The Routledge Research Companion to the Works of Sor Juana Inés de la Cruz


Author: Emilie L. Bergmann,Stacey Schlau
Publisher: Routledge
ISBN: 131704164X
Category: Literary Criticism
Page: 320
View: 6400

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Called by her contemporaries the "Tenth Muse," Sor Juana Inés de la Cruz (1648–1695) has continued to stir both popular and scholarly imaginations. While generations of Mexican schoolchildren have memorized her satirical verses, only since the 1970s has her writing received consistent scholarly attention., focused on complexities of female authorship in the political, religious, and intellectual context of colonial New Spain. This volume examines those areas of scholarship that illuminate her work, including her status as an iconic figure in Latin American and Baroque letters, popular culture in Mexico and the United States, and feminism. By addressing the multiple frameworks through which to read her work, this research guide serves as a useful resource for scholars and students of the Baroque in Europe and Latin America, colonial Novohispanic religious institutions, and women’s and gender studies. The chapters are distributed across four sections that deal broadly with different aspects of Sor Juana's life and work: institutional contexts (political, economic, religious, intellectual, and legal); reception history; literary genres; and directions for future research. Each section is designed to provide the reader with a clear understanding of the current state of the research on those topics and the academic debates within each field.

The Routledge Companion to Iberian Studies


Author: Javier Munoz-Basols,Manuel Delgado Morales,Laura Lonsdale
Publisher: Taylor & Francis
ISBN: 1317487311
Category: Foreign Language Study
Page: 717
View: 5021

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"The Routledge Companion to Iberian Studies takes an important place in the scholarly landscape by bringing together a compelling collection of essays that reflect the evolving ways in which researchers think and write about the Iberian Peninsula. Features include: A comprehensive approach to the different languages and cultural traditions of the Iberian Peninsula; -- Five chronological sections spanning the period from the Middle Ages to the 21st century; -- A state-of-the-art account of the field, reaffirming Iberian Studies as a dynamic and evolving discipline with promising areas for future research; -- An array of topics of an interdisciplinary nature (history and politics, language and literature, cultural studies and visual arts), focusing on the cultural distinctiveness of Iberian traditions; -- New perspectives and avenues of inquiry that aim to promote a comparative mode within Iberian Studies and Hispanism. The fifty authoritative, original essays will provide readers with a diverse cross-section of texts that will enrich their knowledge of Iberian Studies from an international perspective"--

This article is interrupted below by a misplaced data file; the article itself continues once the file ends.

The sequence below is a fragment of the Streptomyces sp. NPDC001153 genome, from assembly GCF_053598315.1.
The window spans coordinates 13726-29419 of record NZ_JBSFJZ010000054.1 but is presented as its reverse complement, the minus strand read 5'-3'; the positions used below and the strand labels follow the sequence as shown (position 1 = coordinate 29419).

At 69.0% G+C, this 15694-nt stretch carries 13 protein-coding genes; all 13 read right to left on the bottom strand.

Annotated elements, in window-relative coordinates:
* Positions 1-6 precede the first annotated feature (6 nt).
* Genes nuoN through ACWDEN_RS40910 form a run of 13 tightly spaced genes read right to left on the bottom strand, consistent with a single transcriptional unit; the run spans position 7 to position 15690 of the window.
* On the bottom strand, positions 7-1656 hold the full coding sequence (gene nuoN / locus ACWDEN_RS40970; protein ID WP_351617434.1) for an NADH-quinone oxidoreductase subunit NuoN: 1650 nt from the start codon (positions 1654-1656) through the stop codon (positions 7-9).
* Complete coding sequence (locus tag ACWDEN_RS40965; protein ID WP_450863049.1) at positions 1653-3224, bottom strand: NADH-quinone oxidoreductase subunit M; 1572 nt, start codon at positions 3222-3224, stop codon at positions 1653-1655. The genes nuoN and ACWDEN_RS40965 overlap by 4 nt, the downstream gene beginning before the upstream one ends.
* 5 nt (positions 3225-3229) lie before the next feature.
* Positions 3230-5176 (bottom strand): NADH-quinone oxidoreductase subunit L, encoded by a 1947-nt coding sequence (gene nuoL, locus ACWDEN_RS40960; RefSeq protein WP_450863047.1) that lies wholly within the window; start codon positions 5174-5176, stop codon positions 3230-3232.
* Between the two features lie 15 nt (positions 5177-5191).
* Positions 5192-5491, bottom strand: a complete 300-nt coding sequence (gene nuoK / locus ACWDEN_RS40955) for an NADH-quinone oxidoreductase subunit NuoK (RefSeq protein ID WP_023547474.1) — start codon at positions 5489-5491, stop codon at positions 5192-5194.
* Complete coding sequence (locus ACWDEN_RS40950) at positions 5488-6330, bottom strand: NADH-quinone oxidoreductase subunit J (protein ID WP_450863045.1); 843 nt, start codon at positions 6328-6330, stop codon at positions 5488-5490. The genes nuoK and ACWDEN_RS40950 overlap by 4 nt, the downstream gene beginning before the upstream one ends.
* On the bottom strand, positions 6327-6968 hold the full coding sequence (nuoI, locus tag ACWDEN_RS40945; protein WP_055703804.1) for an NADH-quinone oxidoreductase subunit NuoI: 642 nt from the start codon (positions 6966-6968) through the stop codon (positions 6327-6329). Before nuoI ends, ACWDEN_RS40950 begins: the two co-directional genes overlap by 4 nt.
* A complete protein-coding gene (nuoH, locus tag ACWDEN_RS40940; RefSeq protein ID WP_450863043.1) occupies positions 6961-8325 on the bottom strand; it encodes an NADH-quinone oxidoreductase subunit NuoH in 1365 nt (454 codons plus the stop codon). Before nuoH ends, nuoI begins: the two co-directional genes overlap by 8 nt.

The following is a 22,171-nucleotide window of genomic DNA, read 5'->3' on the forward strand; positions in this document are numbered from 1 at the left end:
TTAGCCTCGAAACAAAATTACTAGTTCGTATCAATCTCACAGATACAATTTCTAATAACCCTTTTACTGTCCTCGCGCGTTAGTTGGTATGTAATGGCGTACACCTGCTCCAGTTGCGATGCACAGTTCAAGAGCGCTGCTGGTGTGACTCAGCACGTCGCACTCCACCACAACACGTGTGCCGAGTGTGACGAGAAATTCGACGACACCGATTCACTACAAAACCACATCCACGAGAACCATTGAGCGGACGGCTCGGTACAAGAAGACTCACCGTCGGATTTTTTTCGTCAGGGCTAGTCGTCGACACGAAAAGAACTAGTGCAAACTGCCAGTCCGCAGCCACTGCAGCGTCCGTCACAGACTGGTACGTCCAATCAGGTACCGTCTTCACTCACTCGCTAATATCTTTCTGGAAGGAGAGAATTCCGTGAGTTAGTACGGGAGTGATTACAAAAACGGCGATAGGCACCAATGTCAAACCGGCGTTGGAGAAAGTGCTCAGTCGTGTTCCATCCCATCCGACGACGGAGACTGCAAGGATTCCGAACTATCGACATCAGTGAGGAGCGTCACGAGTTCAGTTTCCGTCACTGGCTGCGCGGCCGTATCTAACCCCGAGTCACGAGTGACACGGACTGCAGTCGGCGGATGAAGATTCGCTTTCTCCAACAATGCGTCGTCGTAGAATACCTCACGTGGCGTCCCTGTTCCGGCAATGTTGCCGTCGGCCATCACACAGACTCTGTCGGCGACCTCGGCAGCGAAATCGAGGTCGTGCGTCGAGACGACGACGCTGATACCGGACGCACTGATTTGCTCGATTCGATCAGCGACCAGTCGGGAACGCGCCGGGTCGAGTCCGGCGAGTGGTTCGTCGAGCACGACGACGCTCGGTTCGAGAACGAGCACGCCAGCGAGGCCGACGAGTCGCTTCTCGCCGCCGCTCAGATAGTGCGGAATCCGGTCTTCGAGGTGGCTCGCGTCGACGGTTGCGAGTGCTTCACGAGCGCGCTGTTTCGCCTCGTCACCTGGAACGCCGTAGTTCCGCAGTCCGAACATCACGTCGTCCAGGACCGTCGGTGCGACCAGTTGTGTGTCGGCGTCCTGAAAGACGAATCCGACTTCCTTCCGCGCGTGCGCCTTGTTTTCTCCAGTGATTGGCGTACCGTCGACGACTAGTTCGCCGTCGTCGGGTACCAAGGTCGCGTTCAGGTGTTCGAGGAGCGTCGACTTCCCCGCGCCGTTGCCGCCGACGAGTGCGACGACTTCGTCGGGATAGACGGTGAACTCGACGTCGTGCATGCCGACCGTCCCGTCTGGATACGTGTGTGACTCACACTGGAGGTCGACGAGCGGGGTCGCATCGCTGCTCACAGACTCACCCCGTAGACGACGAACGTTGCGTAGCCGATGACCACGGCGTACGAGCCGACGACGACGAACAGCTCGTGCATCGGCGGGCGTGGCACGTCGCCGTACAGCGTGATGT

The Routledge Companion to Latino/a Literature


Author: Suzanne Bost
Publisher: Routledge
ISBN: 0415666066
Category: Literary Criticism
Page: 565
View: 7469

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Latino/a literature is one of the fastest developing fields in the discipline of literary studies. It represents an identity that is characterized by fluidity and diversity, often explored through divisions formed by language, race, gender, sexuality, and immigration. The Routledge Companion to Latino/a Literature presents over forty essays by leading and emerging international scholars of Latino/a literature and analyses: Regional, cultural and sexual identities in Latino/a literature Worldviews and traditions of Latino/a cultural creation Latino/a literature in different international contexts The impact of differing literary forms of Latino/a literature The politics of canon formation in Latino/a literature. This collection provides a map of the critical issues central to the discipline, as well as uncovering new perspectives and new directions for the development of the field. It is essential reading for anyone interested in the past, present and future of this literary culture.

Gendered Crime and Punishment

Women and/in the Hispanic Inquisitions
Author: Stacey Schlau
Publisher: BRILL
ISBN: 9004237356
Category: History
Page: 204
View: 6637

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In Gendered Crime and Punishment, Stacey Schlau examines the trial records of several women accused before the Hispanic Inquisitions, in order to shed light not only on their words and actions, but also on the ideological underpinnings and mechanisms of the societies in which they lived.

Choice

Publication of the Association of College and Research Libraries, a Division of the American Library Association
Author: N.A
Publisher: N.A
ISBN: N.A
Category: Academic libraries
Page: N.A
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A Sor Juana Anthology


Author: Sister Juana Inés de la Cruz,Alan S. Trueblood
Publisher: Harvard University Press
ISBN: 9780674821217
Category: Literary Criticism
Page: 248
View: 4370

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Juana Inés de la Cruz was acclaimed in her time as the "Phoenix of Mexico", America's tenth muse; a generation later she was forgotten. Rediscovered 300 years later, her works were reissued and she is now considered one of the finest Hispanic poets of the seventeenth century. Her works speak directly to our concern for the freedom of women to realize themselves artistically and intellectually. This anthology contains a selection of her poems.

The Routledge Research Companion to Early Modern Spanish Women Writers


Author: Nieves Baranda,Anne J. Cruz
Publisher: Routledge
ISBN: 1317043626
Category: Literary Criticism
Page: 368
View: 1370